09:45

This lecture will review the information covered in Section II and prepare the student for Quiz #1.

This lecture is available as a PDF download in the Resources section for this lecture.

5 questions

The questions on this quiz cover the information presented in Section II: What is a Pandemic? This quiz contains five multiple-choice questions.

Section 3: What is Ebola?
01:11

This lecture is an overview of the material covered in Section III.

07:49

This lecture will discuss the definition of Ebola, EBOV's morphology & genome, and EBOV's rise in humans.

03:09

This lecture will describe the discovery of Ebola virus, how EBOV got its name, and how the virus found its way from animals to humans.

05:46

This lecture will discuss how Ebola virus is transmitted from animals to humans and and between humans.


12:49

This lecture will review the information covered in this section and prepare the student for Quiz #2.

This lecture is available as a PDF download in the Resources section for this lecture.

5 questions

This quiz consists of five multiple-choice questions reviewing the material covered in Section III.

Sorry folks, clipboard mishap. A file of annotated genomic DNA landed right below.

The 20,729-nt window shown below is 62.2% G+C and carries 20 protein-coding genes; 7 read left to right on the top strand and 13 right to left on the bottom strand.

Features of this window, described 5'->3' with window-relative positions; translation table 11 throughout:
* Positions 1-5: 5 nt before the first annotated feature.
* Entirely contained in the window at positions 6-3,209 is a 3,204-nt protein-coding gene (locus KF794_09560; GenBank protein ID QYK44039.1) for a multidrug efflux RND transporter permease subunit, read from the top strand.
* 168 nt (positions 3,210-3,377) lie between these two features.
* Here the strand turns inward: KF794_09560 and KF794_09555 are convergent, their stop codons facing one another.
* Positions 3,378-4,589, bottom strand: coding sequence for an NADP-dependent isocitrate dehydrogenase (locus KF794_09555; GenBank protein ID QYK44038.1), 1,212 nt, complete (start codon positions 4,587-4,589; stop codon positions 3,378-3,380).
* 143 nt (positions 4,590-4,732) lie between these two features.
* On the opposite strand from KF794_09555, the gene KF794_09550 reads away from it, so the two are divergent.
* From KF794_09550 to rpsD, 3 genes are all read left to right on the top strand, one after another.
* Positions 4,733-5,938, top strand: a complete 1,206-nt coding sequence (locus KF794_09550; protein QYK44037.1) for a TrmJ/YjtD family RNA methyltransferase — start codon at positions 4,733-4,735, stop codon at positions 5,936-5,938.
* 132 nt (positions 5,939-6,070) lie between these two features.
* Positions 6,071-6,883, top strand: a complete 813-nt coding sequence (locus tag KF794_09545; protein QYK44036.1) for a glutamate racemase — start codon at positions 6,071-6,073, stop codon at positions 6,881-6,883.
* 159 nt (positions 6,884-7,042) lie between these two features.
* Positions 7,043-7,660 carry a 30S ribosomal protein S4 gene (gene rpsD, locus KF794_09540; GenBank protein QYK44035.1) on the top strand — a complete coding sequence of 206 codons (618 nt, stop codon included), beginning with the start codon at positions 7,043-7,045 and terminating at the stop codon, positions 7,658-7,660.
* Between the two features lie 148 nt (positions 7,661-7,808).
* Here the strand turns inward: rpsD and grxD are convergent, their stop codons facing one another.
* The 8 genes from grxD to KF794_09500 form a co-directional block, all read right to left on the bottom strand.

Section 4: Signs, Symptoms, and More
01:07

This lecture will preview the material covered in Section IV.


05:49

Your Lecture Notes page is available as a PDF download in the Resources section for this lecture.

12:50

Your Lecture Notes page is available as a PDF download in the Resources section for this lecture.

03:48

Your Lecture Notes page is available as a PDF download in the Resources section for this lecture.

12:40

This lecture will review the information covered in this section and prepare the student for Quiz #3.

This lecture is available as a PDF download in the Resources section for this lecture.

5 questions

This quiz consists of five multiple-choice questions reviewing the information presented in Section IV.

Section 5: Section V: Ebola Around the World
00:58

This lecture will preview the information covered in this section.

Recent Outbreak
03:35
Out of Africa
09:18
Ebola in the USA
16:18
09:56

This lecture will review the information covered in this section and prepare the student for Quiz #4.

This lecture is available as a PDF download in the Resources section for this lecture.

Quiz 4
5 questions
Section 6: Ebola Today
01:28

This lecture will preview the information covered in Section VI.

09:54

Your Lecture Notes page is available as a PDF download in the Resources section for this lecture.